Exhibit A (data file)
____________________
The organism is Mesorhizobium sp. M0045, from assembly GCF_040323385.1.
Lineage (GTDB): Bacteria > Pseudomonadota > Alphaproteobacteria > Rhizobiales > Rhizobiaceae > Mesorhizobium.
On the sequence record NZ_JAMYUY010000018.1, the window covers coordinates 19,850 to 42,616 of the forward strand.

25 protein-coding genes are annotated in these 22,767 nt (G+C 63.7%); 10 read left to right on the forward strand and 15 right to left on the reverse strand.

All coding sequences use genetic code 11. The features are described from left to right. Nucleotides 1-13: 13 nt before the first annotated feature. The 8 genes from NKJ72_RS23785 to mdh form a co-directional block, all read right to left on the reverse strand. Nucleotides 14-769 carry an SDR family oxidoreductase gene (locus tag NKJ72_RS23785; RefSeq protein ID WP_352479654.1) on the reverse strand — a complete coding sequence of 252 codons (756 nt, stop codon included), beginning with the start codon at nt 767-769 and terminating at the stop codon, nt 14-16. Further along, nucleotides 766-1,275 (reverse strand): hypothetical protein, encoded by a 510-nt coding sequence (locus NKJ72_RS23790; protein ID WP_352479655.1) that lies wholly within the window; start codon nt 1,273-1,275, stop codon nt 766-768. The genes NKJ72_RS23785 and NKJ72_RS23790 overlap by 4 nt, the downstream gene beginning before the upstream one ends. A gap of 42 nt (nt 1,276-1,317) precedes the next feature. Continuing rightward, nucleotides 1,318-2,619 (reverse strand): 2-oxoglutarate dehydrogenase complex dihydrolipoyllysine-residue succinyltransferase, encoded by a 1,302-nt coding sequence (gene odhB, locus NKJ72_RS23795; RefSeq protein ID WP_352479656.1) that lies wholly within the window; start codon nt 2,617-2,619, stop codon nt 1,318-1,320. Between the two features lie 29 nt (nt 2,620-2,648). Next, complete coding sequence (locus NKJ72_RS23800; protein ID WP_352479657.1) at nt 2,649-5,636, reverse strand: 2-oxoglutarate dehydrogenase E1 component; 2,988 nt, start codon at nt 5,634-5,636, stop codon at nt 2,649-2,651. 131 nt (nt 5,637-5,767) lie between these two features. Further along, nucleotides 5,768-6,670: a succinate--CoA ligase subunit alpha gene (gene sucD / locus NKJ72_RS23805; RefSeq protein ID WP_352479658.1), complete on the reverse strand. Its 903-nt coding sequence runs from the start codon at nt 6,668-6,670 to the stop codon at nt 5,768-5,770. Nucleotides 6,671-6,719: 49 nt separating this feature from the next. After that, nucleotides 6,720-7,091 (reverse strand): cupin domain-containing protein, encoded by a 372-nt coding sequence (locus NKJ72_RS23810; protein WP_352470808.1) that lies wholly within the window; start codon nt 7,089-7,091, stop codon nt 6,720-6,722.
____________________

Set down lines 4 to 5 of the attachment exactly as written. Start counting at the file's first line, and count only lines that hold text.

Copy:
25 protein-coding genes are annotated in these 22,767 nt (G+C 63.7%); 10 read left to right on the forward strand and 15 right to left on the reverse strand.

All coding sequences use genetic code 11. The features are described from left to right. Nucleotides 1-13: 13 nt before the first annotated feature. The 8 genes from NKJ72_RS23785 to mdh form a co-directional block, all read right to left on the reverse strand. Nucleotides 14-769 carry an SDR family oxidoreductase gene (locus tag NKJ72_RS23785; RefSeq protein ID WP_352479654.1) on the reverse strand — a complete coding sequence of 252 codons (756 nt, stop codon included), beginning with the start codon at nt 767-769 and terminating at the stop codon, nt 14-16. Further along, nucleotides 766-1,275 (reverse strand): hypothetical protein, encoded by a 510-nt coding sequence (locus NKJ72_RS23790; protein ID WP_352479655.1) that lies wholly within the window; start codon nt 1,273-1,275, stop codon nt 766-768. The genes NKJ72_RS23785 and NKJ72_RS23790 overlap by 4 nt, the downstream gene beginning before the upstream one ends. A gap of 42 nt (nt 1,276-1,317) precedes the next feature. Continuing rightward, nucleotides 1,318-2,619 (reverse strand): 2-oxoglutarate dehydrogenase complex dihydrolipoyllysine-residue succinyltransferase, encoded by a 1,302-nt coding sequence (gene odhB, locus NKJ72_RS23795; RefSeq protein ID WP_352479656.1) that lies wholly within the window; start codon nt 2,617-2,619, stop codon nt 1,318-1,320. Between the two features lie 29 nt (nt 2,620-2,648). Next, complete coding sequence (locus NKJ72_RS23800; protein ID WP_352479657.1) at nt 2,649-5,636, reverse strand: 2-oxoglutarate dehydrogenase E1 component; 2,988 nt, start codon at nt 5,634-5,636, stop codon at nt 2,649-2,651. 131 nt (nt 5,637-5,767) lie between these two features. Further along, nucleotides 5,768-6,670: a succinate--CoA ligase subunit alpha gene (gene sucD / locus NKJ72_RS23805; RefSeq protein ID WP_352479658.1), complete on the reverse strand. Its 903-nt coding sequence runs from the start codon at nt 6,668-6,670 to the stop codon at nt 5,768-5,770. Nucleotides 6,671-6,719: 49 nt separating this feature from the next. After that, nucleotides 6,720-7,091 (reverse strand): cupin domain-containing protein, encoded by a 372-nt coding sequence (locus NKJ72_RS23810; protein WP_352470808.1) that lies wholly within the window; start codon nt 7,089-7,091, stop codon nt 6,720-6,722.